ANY negotiations leading to do-or-die decisions will be characterised by leak and counter leak, by kite flying and brinkmanship of the most imaginative and undermining kind. Some represent realistic proposals, others are toe-in-the-water long shots to distract or provoke.
That may be why Liam Doran, of the INO, yesterday called on people to “back off and keep their mouths shut” while public service pay talks continue. Presumably he recognised that the issues at hand will define whether we remain economically independent or not.
Nevertheless, it is reassuring that Taoiseach Brian Cowen has reiterated that the target of saving €1.3bn in public sector pay has not been abandoned. He insisted that agreement would only be possible if the scale of the reduction in the public service pay bill was sufficient – presumably that’s €1.3bn unless mental reservation applies here too – if it was permanent and if there was no negative impact on services.
That sounds like a career-defining line in the sand.
If Mr Cowen concedes that public sector workers get unpaid leave in an effort to save some of the €1.3bn targeted, he will no longer be fit to lead this Government, this society or Fianna Fáil.
This has been recognised by some Fianna Fáil backbenchers who rightly dismissed it out of hand. That it was even being proposed is disconcerting and shows how deep the abyss between public and private sectors’ citizens has become. That outrage was accentuated by the prospect of another capitulation straight out of Bertie’s Little Book of Benchmarking, a capitulation no citizen, either publicly or privately employed, can ultimately afford.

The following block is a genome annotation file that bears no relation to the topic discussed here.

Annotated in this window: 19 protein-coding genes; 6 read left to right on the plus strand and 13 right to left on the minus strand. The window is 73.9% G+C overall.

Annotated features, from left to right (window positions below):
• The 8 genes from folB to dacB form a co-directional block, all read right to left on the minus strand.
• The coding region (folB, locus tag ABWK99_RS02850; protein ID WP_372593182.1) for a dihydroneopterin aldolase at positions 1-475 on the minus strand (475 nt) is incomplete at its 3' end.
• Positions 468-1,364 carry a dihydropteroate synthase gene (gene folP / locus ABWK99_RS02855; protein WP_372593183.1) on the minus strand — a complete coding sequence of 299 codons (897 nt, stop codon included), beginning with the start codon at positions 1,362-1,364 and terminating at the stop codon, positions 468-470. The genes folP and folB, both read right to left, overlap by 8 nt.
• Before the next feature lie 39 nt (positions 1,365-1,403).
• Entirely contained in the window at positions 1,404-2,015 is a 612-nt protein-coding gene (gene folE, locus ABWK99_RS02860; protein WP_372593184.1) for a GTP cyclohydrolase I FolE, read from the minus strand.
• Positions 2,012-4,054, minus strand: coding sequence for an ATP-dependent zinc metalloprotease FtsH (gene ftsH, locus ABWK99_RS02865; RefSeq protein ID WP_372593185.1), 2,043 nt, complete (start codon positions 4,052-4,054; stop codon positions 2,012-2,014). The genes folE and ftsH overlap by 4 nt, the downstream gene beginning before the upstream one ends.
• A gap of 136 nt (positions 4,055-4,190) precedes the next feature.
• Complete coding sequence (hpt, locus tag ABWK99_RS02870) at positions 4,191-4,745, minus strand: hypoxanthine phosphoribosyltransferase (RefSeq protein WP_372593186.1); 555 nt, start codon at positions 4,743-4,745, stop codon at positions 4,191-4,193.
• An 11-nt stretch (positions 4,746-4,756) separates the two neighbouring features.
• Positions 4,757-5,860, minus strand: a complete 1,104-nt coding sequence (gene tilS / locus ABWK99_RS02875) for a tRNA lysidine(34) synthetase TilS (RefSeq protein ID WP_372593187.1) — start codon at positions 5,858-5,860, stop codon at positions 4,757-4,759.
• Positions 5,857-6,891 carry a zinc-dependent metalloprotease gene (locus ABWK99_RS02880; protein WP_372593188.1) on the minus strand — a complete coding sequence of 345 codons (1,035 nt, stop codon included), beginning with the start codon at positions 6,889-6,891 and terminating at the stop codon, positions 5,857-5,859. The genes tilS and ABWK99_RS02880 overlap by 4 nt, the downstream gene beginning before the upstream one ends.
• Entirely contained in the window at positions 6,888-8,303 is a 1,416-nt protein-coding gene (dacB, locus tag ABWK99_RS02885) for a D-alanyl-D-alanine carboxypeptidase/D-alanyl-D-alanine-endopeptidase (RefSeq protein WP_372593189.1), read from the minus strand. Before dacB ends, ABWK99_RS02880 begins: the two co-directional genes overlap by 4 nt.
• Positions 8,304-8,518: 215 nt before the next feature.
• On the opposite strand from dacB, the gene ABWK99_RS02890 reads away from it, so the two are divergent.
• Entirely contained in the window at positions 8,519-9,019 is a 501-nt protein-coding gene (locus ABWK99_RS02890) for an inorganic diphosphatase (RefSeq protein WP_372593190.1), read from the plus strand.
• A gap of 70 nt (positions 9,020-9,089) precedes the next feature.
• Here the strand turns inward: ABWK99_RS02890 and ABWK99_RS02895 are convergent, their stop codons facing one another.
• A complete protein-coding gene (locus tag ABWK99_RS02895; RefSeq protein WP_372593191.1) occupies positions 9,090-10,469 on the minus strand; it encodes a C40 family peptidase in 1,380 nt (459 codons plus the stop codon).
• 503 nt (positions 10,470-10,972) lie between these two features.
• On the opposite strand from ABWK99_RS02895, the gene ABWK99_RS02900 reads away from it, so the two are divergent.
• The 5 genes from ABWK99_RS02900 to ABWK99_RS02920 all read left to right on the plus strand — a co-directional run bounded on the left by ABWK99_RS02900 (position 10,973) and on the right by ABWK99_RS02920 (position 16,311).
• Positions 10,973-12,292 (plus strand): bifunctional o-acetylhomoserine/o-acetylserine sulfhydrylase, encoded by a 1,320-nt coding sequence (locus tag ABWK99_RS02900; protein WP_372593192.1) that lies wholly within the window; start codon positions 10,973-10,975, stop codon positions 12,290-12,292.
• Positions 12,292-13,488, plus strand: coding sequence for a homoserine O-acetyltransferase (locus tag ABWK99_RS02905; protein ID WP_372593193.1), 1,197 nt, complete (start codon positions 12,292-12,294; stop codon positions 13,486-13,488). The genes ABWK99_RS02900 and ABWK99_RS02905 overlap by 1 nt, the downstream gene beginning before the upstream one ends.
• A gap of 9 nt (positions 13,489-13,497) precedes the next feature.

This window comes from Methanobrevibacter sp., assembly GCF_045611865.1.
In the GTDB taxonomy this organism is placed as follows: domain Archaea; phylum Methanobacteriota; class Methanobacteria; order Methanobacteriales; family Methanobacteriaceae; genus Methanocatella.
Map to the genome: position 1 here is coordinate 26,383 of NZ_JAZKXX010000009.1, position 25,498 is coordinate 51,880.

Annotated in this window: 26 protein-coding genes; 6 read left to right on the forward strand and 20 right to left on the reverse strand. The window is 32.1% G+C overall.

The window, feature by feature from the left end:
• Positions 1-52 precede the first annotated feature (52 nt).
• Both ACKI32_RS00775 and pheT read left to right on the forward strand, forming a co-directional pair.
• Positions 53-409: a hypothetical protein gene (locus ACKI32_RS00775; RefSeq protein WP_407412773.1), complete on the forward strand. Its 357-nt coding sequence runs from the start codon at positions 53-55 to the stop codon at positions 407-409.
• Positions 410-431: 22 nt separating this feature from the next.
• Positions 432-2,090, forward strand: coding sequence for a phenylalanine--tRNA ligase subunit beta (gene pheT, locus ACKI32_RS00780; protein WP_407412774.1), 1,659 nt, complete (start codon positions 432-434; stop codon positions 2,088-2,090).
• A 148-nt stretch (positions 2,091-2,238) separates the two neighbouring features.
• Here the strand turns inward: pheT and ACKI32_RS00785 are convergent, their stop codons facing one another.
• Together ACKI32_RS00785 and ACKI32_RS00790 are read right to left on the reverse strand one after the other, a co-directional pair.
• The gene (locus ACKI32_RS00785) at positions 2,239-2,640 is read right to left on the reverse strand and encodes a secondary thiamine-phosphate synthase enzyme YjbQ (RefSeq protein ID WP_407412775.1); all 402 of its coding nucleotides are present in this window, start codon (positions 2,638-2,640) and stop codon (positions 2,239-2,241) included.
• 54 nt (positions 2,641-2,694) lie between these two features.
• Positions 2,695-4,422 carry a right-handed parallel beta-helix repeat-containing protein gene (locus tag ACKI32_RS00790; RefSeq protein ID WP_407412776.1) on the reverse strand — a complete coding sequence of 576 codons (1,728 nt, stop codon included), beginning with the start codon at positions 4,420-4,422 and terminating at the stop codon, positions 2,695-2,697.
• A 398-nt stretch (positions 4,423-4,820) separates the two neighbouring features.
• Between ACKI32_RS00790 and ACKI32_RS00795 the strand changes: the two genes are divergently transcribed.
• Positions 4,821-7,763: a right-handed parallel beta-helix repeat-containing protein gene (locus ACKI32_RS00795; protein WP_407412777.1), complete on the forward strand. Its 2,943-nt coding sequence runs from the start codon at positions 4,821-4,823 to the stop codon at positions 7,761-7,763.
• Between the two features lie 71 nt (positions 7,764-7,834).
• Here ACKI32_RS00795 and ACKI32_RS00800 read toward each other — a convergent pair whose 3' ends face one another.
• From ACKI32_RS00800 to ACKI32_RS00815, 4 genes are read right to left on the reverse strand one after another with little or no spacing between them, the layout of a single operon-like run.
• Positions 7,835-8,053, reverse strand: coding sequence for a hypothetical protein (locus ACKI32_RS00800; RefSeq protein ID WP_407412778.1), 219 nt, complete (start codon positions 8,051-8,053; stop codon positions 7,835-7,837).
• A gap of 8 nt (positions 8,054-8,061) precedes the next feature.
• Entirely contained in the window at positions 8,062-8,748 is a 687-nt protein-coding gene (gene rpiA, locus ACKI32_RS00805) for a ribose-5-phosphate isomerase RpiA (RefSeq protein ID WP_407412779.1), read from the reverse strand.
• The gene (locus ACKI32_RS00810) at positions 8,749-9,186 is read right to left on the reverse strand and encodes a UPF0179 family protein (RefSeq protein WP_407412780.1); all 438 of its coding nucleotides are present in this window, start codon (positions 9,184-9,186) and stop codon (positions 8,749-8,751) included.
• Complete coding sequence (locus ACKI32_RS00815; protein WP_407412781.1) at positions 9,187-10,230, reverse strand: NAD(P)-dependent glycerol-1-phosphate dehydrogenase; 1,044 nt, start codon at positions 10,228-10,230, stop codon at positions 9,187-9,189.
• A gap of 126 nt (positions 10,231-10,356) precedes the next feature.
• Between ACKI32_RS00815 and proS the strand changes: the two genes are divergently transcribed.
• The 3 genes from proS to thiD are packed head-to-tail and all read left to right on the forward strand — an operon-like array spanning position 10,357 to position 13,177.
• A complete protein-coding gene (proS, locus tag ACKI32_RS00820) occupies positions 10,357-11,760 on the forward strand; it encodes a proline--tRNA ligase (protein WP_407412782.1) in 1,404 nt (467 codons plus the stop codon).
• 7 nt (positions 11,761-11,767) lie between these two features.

We would all be foolish to take positions based on leaks but Mr Cowen or his Government cannot be in any doubt how unacceptable this proposal, real or otherwise, is.
Fine Gael’s Richard Burton reiterated what seems to be an obvious and equitable solution. He suggested staggered cuts in public pay related to income levels allied to profound reform. Though no one wants to see anyone’s circumstances reduced, this has an undeniable ring of truth and equity about it, especially in a country that cannot sustain a public service as large and as expensive as ours has become.
Another indication of how perilous our situation has become was revealed when it was reported that pension deficits at four of the top State companies has hit €4.5bn, equal to that of the top 25 firms on the Irish stock exchange. An Post, CIÉ, RTÉ and ESB hold only around 60% of the assets required to meet pension obligations. Already this year, in June, the Government pulled a number of underfunded pension funds from the public sector into the National Pensions Reserve Fund (NPRF). That move was intended to guarantee pensions but it brings obligations. The schemes have assets of €1.75bn – last June – but liabilities assessed at nearly double that at €3bn. This time bomb must cast a shadow over tax changes anticipated next week.
It has been suggested that higher rate allowances for pension contributions be ended. Surely, at a time when nearly all private pensions are in jeopardy, every encouragement should be given to those willing and able to make provisions for their retirements?
Once again, just as it is with the pay talks, this is a matter of leadership. We have less than a week to wait to find out who’s doing the leading.
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